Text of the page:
Clarence Thomas, text, Crystal Clanton

Clarence Thomas Hires Clerk Accused Of Sending ‘I Hate Black People’ Texts

Crystal Clanton has always been problematic.

Supreme Court Justice Clarence Thomas recently hired Crystal Clanton as one of his law clerks.

Clanton was reportedly kicked out of a conservative youth organization as a 20-year-old after allegedly sending text messages boldly declaring her hatred of Black people. Clanton told The New Yorker, who reported on the allegations, that she had “no recollection” of sending the texts.

As Vanity Fair reported, Thomas and his wife, Virginia, sheltered Clanton after the allegations surfaced, and she has enjoyed a long association with the Thomas family. As Black Enterprise previously reported, conservative judges halted an investigation into Clanton in November 2023.

In recent years, the Antonin Scalia Law School at George Mason University, of which Clanton is a graduate, has become a pipeline for conservative law clerks. In a press release, the law school noted that the appointment of Clanton by Thomas is part of a larger wave of the school’s graduates working as law clerks during the 2024-25 term.

“United States Supreme Court Justice Clarence Thomas has named Crystal Clanton, ’22, a judicial clerk for the 2024-25 Term. She is clerking for the Honorable William H. Pryor Jr., Chief Judge of the U.S. Court of Appeals for the Eleventh Circuit. Previously, she clerked for the Honorable Corey Maze, U.S. District Court Judge for the Northern District of Alabama.”

Pryor praised Clanton in the press release, saying she exceeded his lofty expectations. “After Judge Maze recounted to me how well Crystal performed in her clerkship on the district court, I had high expectations for her on the Eleventh Circuit,” Judge Pryor said. “And she exceeded those expectations. Crystal is an outstanding law clerk.”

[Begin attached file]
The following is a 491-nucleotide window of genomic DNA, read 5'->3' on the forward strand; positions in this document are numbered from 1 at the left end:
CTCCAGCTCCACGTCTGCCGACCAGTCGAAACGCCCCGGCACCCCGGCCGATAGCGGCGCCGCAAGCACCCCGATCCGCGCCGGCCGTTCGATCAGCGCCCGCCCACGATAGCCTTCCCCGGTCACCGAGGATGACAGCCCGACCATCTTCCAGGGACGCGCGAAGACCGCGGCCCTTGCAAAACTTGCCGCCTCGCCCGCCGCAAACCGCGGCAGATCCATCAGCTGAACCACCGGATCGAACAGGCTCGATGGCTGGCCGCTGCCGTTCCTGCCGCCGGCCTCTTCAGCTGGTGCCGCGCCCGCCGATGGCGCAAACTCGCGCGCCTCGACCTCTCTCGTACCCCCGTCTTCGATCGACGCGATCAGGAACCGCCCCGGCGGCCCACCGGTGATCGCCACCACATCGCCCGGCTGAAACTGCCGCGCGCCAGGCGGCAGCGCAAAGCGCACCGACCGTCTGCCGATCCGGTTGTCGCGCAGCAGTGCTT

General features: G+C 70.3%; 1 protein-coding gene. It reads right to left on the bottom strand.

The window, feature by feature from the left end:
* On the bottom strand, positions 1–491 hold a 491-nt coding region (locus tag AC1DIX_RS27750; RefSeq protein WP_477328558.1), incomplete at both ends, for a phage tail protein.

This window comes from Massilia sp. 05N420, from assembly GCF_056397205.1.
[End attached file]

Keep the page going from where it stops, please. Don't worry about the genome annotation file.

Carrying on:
Pryor and Maze were vocal defenders of Clanton during her ethics complaint overseen by the 2nd Circuit and Chief Judge Debra Ann Livingston, who dismissed the case despite a panel acknowledging that she has never publicly denied sending the racist text messages.

 Pryor hired Clanton at the behest of Thomas, who said in a letter to the 2nd Circuit, defending Clanton against the allegations, “I know Crystal Clanton, and I know bigotry,” Thomas wrote. “Bigotry is antithetical to her nature.” 

Thomas also stated his intentions to hire Clanton, concluding his letter by writing, “It is certainly my intention to consider her for a clerkship should she perform as I expect and excel in her clerkships.”

However, Ruth Marcus, an associate editor and columnist at the Washington Post, spelled out the dereliction of duty that occurs when someone like Clanton is given a “golden ticket” by the federal judiciary, pointing at either their inability or unwillingness to abide by basic tenets of ethics. 

Marcus wrote in her op-ed, “Case closed. Clanton hired. This episode is a stain — and not just on Clanton and Thomas. It taints the federal judiciary, which has proven itself institutionally incapable and unwilling to enforce basic ethics rules.”

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